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Firefighting Network Was Overwhelmed : Response: It took hours to deploy firefighters under mutual-aid agreements but only minutes for homes to become engulfed.

TIMES STAFF WRITERS

At 3:30 Wednesday afternoon a five-engine “strike team” from the Long Beach Fire Department was dispatched to the Carbon Canyon fire in Orange County. The two-dozen firefighters stayed only about an hour before being told to pull out. The Santa Barbara fire had exploded, and units were needed there.

Thus were engine companies from throughout the state deployed in fits and starts Wednesday under a system of mutual-aid agreements between federal, state and local fire departments.

The “Firescope” network, run out of an office in Riverside, has been honed for years and provides maximum flexibility. However, no system makes up for the fact that it takes several hours to drive a fire engine from Orange County to Santa Barbara and only minutes for a wind-propelled firestorm to eat a house.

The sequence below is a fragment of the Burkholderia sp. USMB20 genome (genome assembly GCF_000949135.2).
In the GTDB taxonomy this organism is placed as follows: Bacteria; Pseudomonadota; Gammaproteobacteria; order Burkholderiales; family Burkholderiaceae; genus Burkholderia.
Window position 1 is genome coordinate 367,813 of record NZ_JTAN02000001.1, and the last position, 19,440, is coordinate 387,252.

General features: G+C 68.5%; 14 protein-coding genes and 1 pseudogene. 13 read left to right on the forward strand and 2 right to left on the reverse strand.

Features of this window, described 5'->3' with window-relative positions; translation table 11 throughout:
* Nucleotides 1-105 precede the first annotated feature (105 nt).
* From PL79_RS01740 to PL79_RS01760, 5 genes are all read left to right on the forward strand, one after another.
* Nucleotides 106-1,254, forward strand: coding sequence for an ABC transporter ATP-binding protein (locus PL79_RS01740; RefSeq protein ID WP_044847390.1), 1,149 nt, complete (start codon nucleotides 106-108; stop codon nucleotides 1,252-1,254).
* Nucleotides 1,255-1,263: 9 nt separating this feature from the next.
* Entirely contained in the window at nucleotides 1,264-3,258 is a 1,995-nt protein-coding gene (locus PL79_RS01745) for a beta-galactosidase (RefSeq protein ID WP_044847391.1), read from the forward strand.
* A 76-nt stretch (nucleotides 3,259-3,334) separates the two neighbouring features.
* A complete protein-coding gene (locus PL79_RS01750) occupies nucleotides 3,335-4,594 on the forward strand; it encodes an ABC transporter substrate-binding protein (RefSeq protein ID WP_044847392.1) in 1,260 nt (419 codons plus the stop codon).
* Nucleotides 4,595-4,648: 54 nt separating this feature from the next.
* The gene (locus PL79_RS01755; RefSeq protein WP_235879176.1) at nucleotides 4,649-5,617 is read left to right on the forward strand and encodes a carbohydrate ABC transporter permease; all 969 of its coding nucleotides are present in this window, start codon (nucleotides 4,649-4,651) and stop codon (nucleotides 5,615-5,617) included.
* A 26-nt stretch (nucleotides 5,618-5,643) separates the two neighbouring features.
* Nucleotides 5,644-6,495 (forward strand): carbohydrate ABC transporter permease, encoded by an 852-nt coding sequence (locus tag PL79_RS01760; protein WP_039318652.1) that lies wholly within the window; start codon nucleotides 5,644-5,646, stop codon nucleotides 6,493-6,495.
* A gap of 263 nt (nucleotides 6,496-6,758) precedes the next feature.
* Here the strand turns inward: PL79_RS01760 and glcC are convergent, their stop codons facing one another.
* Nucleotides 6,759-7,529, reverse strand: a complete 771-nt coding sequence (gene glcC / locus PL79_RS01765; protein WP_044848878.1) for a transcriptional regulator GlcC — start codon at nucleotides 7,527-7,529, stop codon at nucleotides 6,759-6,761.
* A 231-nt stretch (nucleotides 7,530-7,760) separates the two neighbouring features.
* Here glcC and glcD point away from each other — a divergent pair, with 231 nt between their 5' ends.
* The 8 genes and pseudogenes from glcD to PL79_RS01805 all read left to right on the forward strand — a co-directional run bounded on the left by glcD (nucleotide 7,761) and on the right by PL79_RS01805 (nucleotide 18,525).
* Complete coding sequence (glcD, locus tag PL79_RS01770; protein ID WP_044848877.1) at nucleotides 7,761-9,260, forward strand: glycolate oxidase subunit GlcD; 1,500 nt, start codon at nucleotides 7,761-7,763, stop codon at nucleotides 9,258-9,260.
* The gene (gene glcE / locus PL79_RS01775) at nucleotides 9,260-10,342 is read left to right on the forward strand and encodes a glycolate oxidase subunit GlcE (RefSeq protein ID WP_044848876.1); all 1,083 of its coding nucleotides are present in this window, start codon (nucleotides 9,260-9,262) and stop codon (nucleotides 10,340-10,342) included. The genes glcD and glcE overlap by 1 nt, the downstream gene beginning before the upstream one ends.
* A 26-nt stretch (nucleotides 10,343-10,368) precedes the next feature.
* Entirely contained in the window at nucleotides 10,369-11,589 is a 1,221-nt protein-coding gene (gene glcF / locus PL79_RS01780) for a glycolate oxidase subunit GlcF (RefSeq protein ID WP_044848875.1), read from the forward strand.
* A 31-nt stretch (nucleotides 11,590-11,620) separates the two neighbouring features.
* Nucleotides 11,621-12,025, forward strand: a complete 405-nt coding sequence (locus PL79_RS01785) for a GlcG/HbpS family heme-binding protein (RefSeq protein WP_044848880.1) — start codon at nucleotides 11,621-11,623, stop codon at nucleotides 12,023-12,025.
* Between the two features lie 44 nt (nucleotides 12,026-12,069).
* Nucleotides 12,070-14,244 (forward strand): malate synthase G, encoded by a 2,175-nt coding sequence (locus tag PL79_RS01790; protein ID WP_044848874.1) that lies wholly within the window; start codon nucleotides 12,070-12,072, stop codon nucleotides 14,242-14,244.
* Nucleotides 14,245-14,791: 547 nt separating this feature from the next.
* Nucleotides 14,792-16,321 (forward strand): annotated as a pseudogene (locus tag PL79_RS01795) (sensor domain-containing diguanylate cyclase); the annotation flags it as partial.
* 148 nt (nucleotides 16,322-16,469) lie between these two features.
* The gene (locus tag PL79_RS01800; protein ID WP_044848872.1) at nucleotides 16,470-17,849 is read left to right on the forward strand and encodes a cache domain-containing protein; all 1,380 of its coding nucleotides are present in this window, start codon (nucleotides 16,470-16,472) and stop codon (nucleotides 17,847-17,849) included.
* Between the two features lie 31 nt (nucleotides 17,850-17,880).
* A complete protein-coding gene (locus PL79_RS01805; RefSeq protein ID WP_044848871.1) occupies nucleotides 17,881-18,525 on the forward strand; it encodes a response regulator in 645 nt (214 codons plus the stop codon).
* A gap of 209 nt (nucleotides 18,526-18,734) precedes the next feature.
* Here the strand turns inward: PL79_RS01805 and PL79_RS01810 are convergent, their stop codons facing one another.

And this was why hundreds of homeowners in Santa Barbara could spill tears over their dwellings’ ashes Thursday and John Bryant, a U.S. Forest Service deployment expert in the government’s Riverside nerve center, could still say, “It was a pretty fair day.”

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After all, Bryant had spent Wednesday and a couple of hours after midnight Thursday deciding how to mobilize one-third of the 5,000 firefighters who battled five major blazes from San Diego to Santa Barbara. No one, civilian or firefighter, had lost a life trapped by flames in the chaos.

This might have struck some of those on the battlefront as too sanguine a response, considering the immense damage caused by the blazes. Yet the common conclusion Thursday was that nature, as it so often does during brush fire season, had once again defeated tactics. Too many fast-moving fires had struck Southern California on the same day.